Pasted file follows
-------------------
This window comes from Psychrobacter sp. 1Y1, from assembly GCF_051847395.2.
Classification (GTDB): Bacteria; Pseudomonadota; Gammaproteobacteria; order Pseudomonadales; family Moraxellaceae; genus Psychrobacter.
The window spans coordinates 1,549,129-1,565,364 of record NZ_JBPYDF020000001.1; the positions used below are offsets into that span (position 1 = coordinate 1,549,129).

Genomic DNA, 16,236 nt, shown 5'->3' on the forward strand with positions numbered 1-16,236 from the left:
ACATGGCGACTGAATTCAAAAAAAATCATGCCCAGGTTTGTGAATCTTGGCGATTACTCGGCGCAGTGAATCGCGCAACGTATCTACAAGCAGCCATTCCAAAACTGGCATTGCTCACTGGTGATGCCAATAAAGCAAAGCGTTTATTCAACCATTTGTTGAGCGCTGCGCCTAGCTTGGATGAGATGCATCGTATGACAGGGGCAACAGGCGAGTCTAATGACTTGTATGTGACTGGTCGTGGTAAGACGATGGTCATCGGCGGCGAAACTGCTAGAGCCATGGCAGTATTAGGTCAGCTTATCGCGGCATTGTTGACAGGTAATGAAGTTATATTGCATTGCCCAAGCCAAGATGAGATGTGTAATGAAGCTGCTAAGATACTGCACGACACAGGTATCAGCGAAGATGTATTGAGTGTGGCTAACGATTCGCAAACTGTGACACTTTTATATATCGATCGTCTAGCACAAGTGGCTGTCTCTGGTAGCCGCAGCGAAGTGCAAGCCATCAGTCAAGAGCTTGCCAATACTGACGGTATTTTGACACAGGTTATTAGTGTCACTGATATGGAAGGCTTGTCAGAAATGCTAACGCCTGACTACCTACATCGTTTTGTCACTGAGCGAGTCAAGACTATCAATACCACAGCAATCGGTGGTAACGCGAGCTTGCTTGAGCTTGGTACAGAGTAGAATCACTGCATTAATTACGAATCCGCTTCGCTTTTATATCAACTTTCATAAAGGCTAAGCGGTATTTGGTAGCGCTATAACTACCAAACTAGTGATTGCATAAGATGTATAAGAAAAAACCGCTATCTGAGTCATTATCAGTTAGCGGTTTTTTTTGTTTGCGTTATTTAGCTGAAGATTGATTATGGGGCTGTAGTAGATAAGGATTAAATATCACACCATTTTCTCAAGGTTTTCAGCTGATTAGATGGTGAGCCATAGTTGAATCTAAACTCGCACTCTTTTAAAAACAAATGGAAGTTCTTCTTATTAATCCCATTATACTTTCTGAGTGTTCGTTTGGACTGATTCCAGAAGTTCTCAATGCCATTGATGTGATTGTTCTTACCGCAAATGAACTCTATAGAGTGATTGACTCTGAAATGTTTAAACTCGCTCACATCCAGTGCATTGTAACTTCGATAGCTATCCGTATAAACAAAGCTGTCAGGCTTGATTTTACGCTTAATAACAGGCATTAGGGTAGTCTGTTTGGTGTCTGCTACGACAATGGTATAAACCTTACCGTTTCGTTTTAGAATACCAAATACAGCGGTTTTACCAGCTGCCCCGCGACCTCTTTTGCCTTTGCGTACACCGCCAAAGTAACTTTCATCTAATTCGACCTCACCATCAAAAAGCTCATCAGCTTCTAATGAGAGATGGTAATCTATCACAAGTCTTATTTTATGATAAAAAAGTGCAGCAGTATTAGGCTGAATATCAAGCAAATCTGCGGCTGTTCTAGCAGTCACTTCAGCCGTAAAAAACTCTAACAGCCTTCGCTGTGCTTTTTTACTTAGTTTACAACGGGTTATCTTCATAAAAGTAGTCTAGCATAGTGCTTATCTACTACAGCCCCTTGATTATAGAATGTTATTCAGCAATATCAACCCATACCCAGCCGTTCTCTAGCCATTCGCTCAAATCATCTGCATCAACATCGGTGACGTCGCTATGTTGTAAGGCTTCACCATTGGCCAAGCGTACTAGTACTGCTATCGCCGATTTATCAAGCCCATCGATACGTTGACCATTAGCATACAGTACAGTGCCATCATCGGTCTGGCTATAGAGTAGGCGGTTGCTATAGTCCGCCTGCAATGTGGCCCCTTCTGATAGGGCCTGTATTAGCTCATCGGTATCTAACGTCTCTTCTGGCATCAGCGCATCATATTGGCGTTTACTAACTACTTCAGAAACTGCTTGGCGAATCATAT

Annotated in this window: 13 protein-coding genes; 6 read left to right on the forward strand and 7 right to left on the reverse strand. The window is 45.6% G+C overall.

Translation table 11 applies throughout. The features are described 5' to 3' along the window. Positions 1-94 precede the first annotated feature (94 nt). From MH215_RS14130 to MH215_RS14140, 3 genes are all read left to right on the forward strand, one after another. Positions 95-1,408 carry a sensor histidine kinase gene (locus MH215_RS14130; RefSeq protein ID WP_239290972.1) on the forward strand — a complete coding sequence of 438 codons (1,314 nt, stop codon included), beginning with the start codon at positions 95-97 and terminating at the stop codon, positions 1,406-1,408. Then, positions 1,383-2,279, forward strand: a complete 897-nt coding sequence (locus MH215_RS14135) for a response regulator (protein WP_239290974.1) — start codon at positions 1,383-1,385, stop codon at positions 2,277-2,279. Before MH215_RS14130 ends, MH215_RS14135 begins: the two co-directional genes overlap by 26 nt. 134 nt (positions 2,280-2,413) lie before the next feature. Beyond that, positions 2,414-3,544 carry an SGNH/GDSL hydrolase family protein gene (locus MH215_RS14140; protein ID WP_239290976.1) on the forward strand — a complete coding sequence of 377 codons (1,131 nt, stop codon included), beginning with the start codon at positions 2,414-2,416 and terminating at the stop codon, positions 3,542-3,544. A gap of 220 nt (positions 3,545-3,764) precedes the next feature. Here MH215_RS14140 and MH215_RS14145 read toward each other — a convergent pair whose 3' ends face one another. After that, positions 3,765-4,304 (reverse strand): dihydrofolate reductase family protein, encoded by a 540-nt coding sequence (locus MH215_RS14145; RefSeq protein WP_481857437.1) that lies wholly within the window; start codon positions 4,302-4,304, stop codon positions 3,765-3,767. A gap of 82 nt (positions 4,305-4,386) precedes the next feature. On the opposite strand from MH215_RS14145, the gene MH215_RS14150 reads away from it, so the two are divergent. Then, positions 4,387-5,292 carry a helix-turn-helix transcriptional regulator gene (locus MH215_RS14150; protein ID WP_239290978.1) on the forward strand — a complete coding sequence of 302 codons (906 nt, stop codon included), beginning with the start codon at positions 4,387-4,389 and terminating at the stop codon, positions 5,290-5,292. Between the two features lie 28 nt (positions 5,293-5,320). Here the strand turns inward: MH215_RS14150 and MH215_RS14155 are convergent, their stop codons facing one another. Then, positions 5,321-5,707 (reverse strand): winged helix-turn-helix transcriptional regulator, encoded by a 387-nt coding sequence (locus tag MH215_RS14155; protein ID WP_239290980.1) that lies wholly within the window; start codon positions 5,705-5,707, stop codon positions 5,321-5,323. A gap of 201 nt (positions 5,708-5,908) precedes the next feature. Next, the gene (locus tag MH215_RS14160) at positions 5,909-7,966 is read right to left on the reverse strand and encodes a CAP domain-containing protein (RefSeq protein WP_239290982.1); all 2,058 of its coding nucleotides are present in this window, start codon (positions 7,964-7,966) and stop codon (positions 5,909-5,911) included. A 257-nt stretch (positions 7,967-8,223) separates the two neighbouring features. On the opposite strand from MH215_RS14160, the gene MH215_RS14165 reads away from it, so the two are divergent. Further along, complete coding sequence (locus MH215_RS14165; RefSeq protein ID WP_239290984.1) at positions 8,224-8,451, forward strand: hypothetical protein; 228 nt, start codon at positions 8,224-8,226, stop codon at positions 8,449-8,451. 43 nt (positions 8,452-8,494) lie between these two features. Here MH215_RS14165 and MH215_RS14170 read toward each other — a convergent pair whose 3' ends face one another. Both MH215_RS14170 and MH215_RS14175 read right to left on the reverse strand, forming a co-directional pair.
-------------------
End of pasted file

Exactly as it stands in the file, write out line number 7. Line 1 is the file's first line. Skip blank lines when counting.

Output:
Translation table 11 applies throughout. The features are described 5' to 3' along the window. Positions 1-94 precede the first annotated feature (94 nt). From MH215_RS14130 to MH215_RS14140, 3 genes are all read left to right on the forward strand, one after another. Positions 95-1,408 carry a sensor histidine kinase gene (locus MH215_RS14130; RefSeq protein ID WP_239290972.1) on the forward strand — a complete coding sequence of 438 codons (1,314 nt, stop codon included), beginning with the start codon at positions 95-97 and terminating at the stop codon, positions 1,406-1,408. Then, positions 1,383-2,279, forward strand: a complete 897-nt coding sequence (locus MH215_RS14135) for a response regulator (protein WP_239290974.1) — start codon at positions 1,383-1,385, stop codon at positions 2,277-2,279. Before MH215_RS14130 ends, MH215_RS14135 begins: the two co-directional genes overlap by 26 nt. 134 nt (positions 2,280-2,413) lie before the next feature. Beyond that, positions 2,414-3,544 carry an SGNH/GDSL hydrolase family protein gene (locus MH215_RS14140; protein ID WP_239290976.1) on the forward strand — a complete coding sequence of 377 codons (1,131 nt, stop codon included), beginning with the start codon at positions 2,414-2,416 and terminating at the stop codon, positions 3,542-3,544. A gap of 220 nt (positions 3,545-3,764) precedes the next feature. Here MH215_RS14140 and MH215_RS14145 read toward each other — a convergent pair whose 3' ends face one another. After that, positions 3,765-4,304 (reverse strand): dihydrofolate reductase family protein, encoded by a 540-nt coding sequence (locus MH215_RS14145; RefSeq protein WP_481857437.1) that lies wholly within the window; start codon positions 4,302-4,304, stop codon positions 3,765-3,767. A gap of 82 nt (positions 4,305-4,386) precedes the next feature. On the opposite strand from MH215_RS14145, the gene MH215_RS14150 reads away from it, so the two are divergent. Then, positions 4,387-5,292 carry a helix-turn-helix transcriptional regulator gene (locus MH215_RS14150; protein ID WP_239290978.1) on the forward strand — a complete coding sequence of 302 codons (906 nt, stop codon included), beginning with the start codon at positions 4,387-4,389 and terminating at the stop codon, positions 5,290-5,292. Between the two features lie 28 nt (positions 5,293-5,320). Here the strand turns inward: MH215_RS14150 and MH215_RS14155 are convergent, their stop codons facing one another. Then, positions 5,321-5,707 (reverse strand): winged helix-turn-helix transcriptional regulator, encoded by a 387-nt coding sequence (locus tag MH215_RS14155; protein ID WP_239290980.1) that lies wholly within the window; start codon positions 5,705-5,707, stop codon positions 5,321-5,323. A gap of 201 nt (positions 5,708-5,908) precedes the next feature. Next, the gene (locus tag MH215_RS14160) at positions 5,909-7,966 is read right to left on the reverse strand and encodes a CAP domain-containing protein (RefSeq protein WP_239290982.1); all 2,058 of its coding nucleotides are present in this window, start codon (positions 7,964-7,966) and stop codon (positions 5,909-5,911) included. A 257-nt stretch (positions 7,967-8,223) separates the two neighbouring features. On the opposite strand from MH215_RS14160, the gene MH215_RS14165 reads away from it, so the two are divergent. Further along, complete coding sequence (locus MH215_RS14165; RefSeq protein ID WP_239290984.1) at positions 8,224-8,451, forward strand: hypothetical protein; 228 nt, start codon at positions 8,224-8,226, stop codon at positions 8,449-8,451. 43 nt (positions 8,452-8,494) lie between these two features. Here MH215_RS14165 and MH215_RS14170 read toward each other — a convergent pair whose 3' ends face one another. Both MH215_RS14170 and MH215_RS14175 read right to left on the reverse strand, forming a co-directional pair.